Post-abortion therapy with a pro-life therapist — sounds like a contradiction, right?
When I agreed to it, I knew there could be problems. How could a woman like me, a woman who’d had three abortions, even be in the same room with a pro-life advocate?
But Maribel, the therapist, seemed so kind. With her bad perm and polyester pants, she appeared old-fashioned and wholesome. She promised the therapy would be non-judgmental and non-religious. She said she could "cleanse" the pain in my heart.
I yearned to be "cleansed." I’d carried my abortion shame in silence for two decades.
I’m from Ireland, where abortion is illegal, but women are allowed travel abroad for one. I had three abortions between 1992 and 2001. The hypocrisy of Irish law is one of the reasons I left Ireland for Spain in 2002.
My boyfriend dumped me after the first abortion. I was devastated. Our two-year relationship was over. I’d lost my best friend. It was the first time in my life I felt alone. That loneliness drove me to confide in my college doctor.
When I told her about my abortion, she was horrified. She kicked me out of her office. Still desperate for help, I confided in a local doctor. He, too, was disgusted by my actions. It was the first time in my life I was exposed to prejudice. I had no idea how to process it. "Don’t cast your pearls before swine," says the Bible, but I didn’t know that then.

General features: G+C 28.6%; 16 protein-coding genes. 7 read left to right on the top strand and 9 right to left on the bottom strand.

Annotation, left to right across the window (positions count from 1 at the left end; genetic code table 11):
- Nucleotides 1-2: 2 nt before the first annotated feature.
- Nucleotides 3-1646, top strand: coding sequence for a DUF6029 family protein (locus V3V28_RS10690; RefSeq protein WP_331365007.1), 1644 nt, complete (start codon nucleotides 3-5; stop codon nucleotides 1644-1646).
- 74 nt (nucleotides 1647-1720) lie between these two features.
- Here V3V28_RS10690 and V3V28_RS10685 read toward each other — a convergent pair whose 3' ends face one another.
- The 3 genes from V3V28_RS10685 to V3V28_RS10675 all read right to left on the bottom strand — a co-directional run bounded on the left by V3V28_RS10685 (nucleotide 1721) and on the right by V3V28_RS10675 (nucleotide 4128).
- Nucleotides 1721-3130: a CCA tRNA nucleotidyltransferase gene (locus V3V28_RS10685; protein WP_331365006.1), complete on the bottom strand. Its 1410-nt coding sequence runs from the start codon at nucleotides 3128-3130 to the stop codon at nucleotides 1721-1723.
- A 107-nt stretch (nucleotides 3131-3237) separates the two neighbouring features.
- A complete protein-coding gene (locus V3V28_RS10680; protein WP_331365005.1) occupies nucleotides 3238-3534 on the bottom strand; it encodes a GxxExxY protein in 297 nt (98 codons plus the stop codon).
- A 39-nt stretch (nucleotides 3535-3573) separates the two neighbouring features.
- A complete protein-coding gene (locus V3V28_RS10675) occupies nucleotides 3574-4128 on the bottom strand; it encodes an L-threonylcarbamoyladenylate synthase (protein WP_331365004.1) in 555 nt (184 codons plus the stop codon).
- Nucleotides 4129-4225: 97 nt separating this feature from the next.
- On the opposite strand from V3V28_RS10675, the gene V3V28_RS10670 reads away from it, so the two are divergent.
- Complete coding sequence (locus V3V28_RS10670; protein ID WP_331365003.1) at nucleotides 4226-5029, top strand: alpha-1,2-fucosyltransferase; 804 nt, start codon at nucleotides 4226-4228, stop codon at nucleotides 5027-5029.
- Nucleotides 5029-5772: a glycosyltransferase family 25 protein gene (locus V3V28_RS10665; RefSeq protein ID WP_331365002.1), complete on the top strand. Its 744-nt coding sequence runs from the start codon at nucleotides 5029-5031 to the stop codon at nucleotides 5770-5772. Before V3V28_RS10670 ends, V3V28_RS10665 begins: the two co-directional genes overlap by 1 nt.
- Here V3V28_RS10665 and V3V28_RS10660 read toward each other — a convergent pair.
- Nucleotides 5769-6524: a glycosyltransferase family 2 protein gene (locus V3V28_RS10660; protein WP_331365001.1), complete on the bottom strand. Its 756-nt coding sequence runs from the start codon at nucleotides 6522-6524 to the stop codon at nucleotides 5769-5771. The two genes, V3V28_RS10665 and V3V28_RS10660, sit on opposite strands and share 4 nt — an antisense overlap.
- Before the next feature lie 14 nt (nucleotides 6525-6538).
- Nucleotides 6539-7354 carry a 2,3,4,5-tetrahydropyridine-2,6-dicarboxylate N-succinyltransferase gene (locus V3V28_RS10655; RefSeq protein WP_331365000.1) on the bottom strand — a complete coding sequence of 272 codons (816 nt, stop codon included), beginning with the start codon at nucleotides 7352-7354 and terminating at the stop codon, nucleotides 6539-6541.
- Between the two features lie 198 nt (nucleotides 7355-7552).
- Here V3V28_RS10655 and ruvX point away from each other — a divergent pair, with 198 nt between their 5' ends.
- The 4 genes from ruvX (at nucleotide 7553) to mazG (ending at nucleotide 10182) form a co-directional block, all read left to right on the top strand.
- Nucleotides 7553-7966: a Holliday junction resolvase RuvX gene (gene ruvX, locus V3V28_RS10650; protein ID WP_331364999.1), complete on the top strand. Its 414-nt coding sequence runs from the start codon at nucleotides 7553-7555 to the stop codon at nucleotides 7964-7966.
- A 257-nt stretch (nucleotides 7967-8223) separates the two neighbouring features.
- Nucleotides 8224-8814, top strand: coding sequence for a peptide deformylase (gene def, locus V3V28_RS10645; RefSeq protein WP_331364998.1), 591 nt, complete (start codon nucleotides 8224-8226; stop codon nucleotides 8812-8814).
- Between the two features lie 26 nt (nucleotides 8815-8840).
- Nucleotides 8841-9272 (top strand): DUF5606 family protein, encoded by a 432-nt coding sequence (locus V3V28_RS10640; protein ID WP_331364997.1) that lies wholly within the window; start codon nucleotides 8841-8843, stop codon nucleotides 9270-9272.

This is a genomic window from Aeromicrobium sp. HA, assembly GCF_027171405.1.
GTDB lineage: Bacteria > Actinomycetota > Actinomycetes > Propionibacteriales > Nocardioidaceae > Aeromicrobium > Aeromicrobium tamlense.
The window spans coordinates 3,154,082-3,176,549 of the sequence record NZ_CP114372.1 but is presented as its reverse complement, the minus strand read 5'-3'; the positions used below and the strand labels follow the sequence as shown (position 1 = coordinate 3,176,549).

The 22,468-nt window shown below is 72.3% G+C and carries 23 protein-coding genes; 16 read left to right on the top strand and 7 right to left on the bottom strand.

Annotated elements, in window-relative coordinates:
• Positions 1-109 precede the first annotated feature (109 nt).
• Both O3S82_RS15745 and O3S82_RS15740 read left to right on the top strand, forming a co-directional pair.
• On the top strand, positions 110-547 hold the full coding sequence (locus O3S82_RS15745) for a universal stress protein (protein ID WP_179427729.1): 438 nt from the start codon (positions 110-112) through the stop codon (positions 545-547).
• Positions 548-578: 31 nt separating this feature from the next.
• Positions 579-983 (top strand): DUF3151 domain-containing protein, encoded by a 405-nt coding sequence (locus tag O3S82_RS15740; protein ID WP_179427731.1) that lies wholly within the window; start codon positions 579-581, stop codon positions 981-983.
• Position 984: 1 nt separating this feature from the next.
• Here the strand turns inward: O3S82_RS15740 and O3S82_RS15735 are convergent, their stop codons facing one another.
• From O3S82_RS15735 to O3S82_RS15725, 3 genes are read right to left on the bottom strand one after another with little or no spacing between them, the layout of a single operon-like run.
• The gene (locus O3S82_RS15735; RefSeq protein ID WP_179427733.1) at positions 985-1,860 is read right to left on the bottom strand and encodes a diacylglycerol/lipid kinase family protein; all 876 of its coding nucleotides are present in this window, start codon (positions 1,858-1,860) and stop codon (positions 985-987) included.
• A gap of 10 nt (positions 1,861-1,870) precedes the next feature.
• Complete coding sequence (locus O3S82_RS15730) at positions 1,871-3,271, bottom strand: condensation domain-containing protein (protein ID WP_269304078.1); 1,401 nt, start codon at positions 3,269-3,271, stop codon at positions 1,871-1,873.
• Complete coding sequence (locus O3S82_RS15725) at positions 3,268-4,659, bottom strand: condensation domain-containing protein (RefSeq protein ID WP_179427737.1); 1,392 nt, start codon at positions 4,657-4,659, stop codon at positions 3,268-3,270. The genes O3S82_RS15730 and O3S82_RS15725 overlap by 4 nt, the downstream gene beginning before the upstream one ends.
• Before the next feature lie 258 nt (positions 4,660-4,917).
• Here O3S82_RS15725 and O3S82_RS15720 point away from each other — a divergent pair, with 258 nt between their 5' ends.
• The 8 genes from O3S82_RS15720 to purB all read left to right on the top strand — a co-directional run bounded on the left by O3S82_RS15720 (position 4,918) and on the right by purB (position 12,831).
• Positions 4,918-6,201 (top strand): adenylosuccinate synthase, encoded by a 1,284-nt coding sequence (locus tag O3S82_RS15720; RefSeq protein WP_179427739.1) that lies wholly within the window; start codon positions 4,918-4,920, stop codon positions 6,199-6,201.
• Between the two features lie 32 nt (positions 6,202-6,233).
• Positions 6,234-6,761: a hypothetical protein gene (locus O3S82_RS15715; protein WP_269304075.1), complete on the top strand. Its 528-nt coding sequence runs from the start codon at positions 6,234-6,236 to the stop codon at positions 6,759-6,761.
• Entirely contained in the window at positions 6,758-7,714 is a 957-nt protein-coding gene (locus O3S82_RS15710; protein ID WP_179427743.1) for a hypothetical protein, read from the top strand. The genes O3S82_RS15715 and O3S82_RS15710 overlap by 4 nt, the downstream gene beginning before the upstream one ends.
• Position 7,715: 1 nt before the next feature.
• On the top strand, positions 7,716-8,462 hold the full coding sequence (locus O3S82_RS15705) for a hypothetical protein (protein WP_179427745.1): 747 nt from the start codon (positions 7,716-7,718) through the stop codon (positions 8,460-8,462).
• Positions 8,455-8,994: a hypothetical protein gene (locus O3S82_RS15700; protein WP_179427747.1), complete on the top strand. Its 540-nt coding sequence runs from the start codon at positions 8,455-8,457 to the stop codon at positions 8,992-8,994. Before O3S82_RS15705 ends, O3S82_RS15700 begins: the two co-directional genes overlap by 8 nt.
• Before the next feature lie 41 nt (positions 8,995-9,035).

The reaction of those doctors plunged me into confusion and shame, and scarred me for years. I was too scared to tell my family. I learned to keep my abortion secret.
Then, it happened again. And again. It was as if I was being tested. How much shame could I carry? I turned to alcohol and drugs to cope with the pain.
"If wounds don’t heal, the patterns repeat," Maribel said when we first met. I’d set up a meeting at the Catholic Family Services Center where she worked to discuss if her charity could help a friend of mine with her unplanned pregnancy.
"I don’t want her to feel abandoned," I said, fighting back tears.
Maribel was sympathetic. She said the pain of abortion often cripples women for years, preventing them from having relationships (check), causing addictions (check) and family rifts (check).
That’s how the whole thing got started, how I ended up agreeing to therapy. After that first meeting, I cried the whole way home. I felt anxious and relieved. I was finally going to tell my story.